Jump to ContentJump to Main Navigation
The OutsidersEconomic Reform and Informal Labour in a Developing Economy$
Users without a subscription are not able to see the full content.

Sugata Marjit and Saibal Kar

Print publication date: 2011

Print ISBN-13: 9780198071495

Published to Oxford Scholarship Online: September 2012

DOI: 10.1093/acprof:oso/9780198071495.001.0001

Show Summary Details
Page of

PRINTED FROM OXFORD SCHOLARSHIP ONLINE (oxford.universitypressscholarship.com). (c) Copyright Oxford University Press, 2020. All Rights Reserved. An individual user may print out a PDF of a single chapter of a monograph in OSO for personal use. date: 03 December 2020

The Informal Sector in General Equilibrium Models

The Informal Sector in General Equilibrium Models

(p.49) 5 The Informal Sector in General Equilibrium Models
The Outsiders

Sugata Marjit

Saibal Kar

Oxford University Press

This chapter presents a general equilibrium model to theoretically examine the activities of the informal sector in dual economy labour markets. By linking the unorganized sector to the organized sector through aspects of capital mobility and labour productivity, it estimates and theorizes in more formal ways the effects of reforms on the wages and employment status of workers in the informal sector. It establishes via rigorous general equilibrium models that trade liberalization in the formal sector can raise both employment and wages in the informal sector if capital is easily mobile between the two sectors. Even if capital is sticky, downsizing of the capital-intensive import-competing sector may lead to increased output in the labour-intensive informal segment and an increase in informal wages. The issue of capital mobility thus takes on an important role in shaping the magnitude and directionality of informal wages subject to exogenous policy changes in the organized sectors of an economy.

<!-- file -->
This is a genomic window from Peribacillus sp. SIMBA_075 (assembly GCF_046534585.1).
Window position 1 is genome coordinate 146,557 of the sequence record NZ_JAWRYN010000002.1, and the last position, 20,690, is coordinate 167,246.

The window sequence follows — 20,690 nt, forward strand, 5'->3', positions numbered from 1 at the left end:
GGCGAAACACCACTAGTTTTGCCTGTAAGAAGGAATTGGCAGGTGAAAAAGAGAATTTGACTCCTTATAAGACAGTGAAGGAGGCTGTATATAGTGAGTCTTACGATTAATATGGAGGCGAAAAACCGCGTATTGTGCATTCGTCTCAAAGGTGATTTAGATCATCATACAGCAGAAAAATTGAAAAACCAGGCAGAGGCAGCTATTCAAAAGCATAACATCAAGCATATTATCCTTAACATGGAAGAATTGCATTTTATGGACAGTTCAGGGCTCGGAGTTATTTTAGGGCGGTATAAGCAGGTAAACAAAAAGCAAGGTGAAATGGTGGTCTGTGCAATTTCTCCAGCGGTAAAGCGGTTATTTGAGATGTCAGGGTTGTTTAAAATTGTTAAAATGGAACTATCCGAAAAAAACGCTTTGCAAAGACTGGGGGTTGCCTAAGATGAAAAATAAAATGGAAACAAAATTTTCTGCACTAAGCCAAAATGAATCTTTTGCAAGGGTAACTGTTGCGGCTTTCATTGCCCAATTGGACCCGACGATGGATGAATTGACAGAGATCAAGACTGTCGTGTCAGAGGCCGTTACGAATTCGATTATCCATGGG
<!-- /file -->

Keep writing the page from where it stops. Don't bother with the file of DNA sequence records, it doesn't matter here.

Keywords:   general equilibrium model, informal sectors, dual economy, formal sector, labour markets, capital mobility, labour productivity, trade liberalization, wages

Oxford Scholarship Online requires a subscription or purchase to access the full text of books within the service. Public users can however freely search the site and view the abstracts and keywords for each book and chapter.

Please, subscribe or login to access full text content.

If you think you should have access to this title, please contact your librarian.

To troubleshoot, please check our FAQs , and if you can't find the answer there, please contact us .